There comes a time in the life of every creative when you’ll have to work with material that you don’t feel any personal connection to. So what do you do? You could just half-ass it and hope a better job comes along next time, as many do in this situation, but why waste the opportunity? In every project there are lessons to be learned.
Here’s some ways you can connect with material, even when you are not feeling it.
Find Something Small
No matter what the material, there is bound to be the tiniest element of something that you can connect with. Try to boil the project down to a single word, phrase or feeling. Is it about love, change, heartbreak, fear of failure? Chances are you’ve experienced at least one of these. On the face of it the scene may just be about a man walking into a bar… But what is it REALLY about? As a writer or director it is your job to find that deeper meaning. If you can make it connect for you, then who knows? Maybe it’ll connect for someone else too.
Twist it to Suit
This will depend on the project but there is usually some leeway in how much you can change the project to suit your tastes. Test the boundaries and see how much you can change. Worst case scenario, they ask you to change it back. Maybe you’ll be able to slip in a few things without them noticing. A great technique here is to propose one big change that they will obviously reject to hide the little changes that you actually want to make. Sneaky, but effective.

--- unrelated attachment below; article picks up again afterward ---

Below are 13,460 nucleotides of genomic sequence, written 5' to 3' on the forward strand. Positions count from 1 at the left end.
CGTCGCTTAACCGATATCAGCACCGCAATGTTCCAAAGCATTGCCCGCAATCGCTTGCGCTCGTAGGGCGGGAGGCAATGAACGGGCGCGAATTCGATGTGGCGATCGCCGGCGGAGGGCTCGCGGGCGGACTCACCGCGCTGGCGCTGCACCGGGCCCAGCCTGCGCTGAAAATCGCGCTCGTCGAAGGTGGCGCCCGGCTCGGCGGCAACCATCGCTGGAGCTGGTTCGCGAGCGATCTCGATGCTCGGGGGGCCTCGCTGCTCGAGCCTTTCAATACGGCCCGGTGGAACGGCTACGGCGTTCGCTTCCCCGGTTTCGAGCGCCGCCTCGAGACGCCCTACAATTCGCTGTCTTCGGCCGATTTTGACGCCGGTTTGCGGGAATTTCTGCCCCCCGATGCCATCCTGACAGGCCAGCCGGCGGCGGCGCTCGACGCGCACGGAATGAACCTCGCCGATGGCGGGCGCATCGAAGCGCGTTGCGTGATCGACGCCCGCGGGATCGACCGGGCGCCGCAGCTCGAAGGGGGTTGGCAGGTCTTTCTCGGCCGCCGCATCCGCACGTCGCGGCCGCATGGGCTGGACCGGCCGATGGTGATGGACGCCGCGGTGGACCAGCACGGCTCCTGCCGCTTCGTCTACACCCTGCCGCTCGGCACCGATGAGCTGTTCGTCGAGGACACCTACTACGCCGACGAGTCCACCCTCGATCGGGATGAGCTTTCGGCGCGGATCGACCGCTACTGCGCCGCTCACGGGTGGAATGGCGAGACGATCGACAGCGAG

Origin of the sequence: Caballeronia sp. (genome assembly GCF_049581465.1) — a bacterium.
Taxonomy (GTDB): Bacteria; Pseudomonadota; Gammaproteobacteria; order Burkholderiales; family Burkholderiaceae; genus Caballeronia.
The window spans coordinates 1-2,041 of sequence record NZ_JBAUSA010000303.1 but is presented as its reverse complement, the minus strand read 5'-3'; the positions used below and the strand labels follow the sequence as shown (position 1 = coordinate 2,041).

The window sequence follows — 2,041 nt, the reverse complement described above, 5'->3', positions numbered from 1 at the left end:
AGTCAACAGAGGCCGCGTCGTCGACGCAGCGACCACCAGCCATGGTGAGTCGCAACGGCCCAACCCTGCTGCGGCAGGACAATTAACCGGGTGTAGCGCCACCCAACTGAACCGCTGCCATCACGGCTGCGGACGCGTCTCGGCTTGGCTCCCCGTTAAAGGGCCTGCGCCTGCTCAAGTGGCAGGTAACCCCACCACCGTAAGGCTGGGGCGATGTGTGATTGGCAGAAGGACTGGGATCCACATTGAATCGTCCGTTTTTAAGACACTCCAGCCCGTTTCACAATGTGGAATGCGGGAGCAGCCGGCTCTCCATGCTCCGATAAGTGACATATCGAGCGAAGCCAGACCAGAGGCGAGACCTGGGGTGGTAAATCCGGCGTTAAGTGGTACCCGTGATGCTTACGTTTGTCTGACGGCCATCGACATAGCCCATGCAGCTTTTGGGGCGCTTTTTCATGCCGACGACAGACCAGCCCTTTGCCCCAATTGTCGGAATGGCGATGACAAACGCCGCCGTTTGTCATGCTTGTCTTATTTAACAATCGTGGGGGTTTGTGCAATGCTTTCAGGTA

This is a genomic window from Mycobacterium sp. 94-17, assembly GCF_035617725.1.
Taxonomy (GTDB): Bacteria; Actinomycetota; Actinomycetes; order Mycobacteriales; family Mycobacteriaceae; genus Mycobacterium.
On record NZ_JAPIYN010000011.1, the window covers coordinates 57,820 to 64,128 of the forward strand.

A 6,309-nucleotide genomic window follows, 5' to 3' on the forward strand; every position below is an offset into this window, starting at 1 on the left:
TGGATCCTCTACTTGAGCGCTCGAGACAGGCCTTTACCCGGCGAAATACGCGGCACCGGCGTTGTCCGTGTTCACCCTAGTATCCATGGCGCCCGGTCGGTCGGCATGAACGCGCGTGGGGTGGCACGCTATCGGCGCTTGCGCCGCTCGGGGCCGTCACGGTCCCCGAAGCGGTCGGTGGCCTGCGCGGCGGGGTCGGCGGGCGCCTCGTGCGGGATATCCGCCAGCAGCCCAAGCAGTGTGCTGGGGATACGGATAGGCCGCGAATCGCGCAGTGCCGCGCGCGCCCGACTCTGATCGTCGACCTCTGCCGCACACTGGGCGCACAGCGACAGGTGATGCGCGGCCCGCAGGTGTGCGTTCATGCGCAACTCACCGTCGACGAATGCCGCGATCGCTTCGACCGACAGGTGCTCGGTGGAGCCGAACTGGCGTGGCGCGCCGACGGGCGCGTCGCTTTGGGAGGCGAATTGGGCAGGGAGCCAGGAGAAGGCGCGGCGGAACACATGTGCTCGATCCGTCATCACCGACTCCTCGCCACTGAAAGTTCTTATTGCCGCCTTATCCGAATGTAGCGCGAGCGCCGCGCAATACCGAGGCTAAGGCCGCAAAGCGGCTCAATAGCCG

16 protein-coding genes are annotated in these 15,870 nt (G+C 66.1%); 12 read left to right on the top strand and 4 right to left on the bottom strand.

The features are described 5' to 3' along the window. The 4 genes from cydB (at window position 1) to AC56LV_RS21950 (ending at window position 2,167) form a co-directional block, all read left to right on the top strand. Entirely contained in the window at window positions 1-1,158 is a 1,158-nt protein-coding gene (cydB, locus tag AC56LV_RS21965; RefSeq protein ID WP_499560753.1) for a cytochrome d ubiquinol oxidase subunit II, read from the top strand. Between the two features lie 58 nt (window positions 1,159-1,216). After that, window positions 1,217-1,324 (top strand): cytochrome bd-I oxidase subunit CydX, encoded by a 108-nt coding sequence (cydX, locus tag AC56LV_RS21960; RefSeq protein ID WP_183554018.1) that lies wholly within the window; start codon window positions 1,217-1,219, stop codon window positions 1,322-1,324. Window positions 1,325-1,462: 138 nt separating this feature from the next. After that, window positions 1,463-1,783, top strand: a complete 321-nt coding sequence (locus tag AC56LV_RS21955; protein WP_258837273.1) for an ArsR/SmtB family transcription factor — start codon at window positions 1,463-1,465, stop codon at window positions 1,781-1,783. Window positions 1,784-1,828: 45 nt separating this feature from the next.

Experiment / Play
Try something that you’ve never tried before. Any small thing that gives you a reason to be excited about the project. Try a shot you’ve never tried before or use a piece of technology that you’ve never used before. Film technology moves so fast these days that there is always some new toy to play with. This is a golden opportunity to learn and grow on someone else’s yen.
Embrace the Opportunities
Maybe you are not excited about the artistic side of the project but there’s plenty else you could get excited about. Maybe this is your chance to work with cast or crew that you’ve always wanted to work with, film on a location that you’ve always wanted to use, or get your work in front of the right people. Maybe you are working on some bland advertising project or a daytime soap opera. It might not be a glamorous project but keep in mind that your work may be playing to your largest audience yet! And that’s certainly something to get fired up about. Catch the right persons eye and maybe you’ll get the creative freedom you crave next time.
So that’s it! I hope you’re feeling a little better about your situation now.
And if you still can’t get into it? Then walk away. There are plenty of other people waiting in the wings eager to step into your shoes.
Got any coping strategies of your own you want to share?